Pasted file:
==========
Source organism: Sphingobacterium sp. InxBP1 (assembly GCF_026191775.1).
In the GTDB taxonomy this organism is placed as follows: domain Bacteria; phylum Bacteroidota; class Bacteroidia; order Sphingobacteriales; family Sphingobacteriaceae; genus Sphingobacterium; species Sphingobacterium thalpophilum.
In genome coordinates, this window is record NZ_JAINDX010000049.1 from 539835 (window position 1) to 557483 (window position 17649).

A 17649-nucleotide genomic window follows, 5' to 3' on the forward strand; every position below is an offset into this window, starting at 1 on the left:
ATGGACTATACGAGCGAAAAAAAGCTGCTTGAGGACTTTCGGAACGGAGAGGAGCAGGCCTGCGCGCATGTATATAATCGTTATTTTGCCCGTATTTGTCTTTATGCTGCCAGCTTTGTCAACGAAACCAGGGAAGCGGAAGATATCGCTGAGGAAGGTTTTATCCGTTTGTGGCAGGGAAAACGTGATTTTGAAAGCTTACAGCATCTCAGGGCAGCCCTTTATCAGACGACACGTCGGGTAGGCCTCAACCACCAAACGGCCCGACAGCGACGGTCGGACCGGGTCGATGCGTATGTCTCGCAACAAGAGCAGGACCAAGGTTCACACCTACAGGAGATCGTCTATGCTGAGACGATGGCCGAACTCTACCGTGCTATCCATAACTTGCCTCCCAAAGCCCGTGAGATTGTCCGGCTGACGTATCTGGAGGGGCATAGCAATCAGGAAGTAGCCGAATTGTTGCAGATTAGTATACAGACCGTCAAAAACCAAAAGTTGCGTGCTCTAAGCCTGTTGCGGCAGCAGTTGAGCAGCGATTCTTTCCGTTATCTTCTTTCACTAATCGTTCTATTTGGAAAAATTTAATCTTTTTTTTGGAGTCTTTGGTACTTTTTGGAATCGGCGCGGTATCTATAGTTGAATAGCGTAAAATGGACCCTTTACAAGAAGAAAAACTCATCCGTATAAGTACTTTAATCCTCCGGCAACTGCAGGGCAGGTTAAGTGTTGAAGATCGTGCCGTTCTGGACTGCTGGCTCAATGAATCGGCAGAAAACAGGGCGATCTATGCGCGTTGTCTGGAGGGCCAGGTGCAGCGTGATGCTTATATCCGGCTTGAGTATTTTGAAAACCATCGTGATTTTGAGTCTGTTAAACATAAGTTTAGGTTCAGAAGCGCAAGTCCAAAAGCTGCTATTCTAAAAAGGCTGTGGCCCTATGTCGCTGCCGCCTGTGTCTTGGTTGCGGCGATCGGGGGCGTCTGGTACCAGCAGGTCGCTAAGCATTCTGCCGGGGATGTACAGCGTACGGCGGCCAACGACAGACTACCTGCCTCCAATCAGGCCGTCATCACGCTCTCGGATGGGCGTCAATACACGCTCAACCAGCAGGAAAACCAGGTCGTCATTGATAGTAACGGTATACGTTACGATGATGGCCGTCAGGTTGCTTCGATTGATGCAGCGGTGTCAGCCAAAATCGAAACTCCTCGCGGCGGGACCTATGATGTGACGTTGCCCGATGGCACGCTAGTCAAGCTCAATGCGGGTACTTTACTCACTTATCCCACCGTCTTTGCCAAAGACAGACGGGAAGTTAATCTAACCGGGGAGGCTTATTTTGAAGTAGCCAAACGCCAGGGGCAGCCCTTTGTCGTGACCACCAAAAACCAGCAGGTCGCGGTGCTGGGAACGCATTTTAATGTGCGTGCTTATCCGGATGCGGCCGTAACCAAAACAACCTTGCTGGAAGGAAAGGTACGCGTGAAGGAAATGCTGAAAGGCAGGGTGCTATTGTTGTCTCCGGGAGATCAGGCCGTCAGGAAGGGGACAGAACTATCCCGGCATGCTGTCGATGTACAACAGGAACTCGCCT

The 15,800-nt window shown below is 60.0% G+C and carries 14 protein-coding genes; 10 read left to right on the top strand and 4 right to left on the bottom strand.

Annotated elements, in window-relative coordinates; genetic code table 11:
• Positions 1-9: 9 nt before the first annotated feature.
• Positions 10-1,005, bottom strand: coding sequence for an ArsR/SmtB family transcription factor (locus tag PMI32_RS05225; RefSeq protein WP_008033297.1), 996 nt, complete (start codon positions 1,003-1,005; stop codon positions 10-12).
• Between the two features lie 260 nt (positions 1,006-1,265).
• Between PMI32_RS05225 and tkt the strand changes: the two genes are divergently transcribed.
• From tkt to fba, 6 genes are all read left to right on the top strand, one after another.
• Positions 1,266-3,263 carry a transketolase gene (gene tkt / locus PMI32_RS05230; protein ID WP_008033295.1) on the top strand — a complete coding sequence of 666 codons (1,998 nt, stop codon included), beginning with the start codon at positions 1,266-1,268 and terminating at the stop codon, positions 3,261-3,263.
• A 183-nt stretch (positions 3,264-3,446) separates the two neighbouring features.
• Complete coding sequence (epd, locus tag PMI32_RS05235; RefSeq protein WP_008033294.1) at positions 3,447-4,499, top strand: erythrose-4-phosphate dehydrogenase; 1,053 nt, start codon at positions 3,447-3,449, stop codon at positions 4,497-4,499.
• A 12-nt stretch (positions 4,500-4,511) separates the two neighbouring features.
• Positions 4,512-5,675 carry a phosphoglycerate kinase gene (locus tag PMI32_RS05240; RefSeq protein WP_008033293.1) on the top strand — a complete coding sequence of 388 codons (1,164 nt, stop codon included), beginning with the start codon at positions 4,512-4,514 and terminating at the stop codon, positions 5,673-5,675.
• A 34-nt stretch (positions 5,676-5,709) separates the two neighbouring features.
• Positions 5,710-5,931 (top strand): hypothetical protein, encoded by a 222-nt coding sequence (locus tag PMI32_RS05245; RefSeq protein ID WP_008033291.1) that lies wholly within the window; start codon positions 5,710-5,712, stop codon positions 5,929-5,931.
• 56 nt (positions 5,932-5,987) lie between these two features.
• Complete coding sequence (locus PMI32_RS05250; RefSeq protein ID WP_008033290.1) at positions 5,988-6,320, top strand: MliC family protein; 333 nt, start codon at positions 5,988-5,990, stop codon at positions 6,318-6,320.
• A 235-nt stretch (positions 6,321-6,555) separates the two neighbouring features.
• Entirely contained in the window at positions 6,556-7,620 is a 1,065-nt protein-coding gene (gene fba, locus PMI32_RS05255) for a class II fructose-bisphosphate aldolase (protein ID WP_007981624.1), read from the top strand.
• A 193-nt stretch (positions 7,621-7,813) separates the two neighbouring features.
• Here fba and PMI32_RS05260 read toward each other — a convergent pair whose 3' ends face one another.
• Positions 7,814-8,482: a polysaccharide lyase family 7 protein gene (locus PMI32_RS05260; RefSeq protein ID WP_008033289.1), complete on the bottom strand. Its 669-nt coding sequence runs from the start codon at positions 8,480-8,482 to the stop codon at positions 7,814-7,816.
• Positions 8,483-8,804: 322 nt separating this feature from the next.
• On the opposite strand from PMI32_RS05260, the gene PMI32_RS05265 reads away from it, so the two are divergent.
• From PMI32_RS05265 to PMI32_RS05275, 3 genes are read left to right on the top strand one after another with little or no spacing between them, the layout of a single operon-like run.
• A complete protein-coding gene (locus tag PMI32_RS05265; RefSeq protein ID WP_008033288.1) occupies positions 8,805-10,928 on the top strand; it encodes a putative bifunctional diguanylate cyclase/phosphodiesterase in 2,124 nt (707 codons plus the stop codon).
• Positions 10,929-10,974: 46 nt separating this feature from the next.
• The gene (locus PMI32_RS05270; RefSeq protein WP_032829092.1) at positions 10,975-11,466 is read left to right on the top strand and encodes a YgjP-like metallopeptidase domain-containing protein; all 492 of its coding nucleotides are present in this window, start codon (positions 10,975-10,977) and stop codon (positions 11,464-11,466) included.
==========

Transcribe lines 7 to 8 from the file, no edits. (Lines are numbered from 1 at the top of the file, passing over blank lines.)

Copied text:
Annotated elements, in window-relative coordinates; genetic code table 11:
• Positions 1-9: 9 nt before the first annotated feature.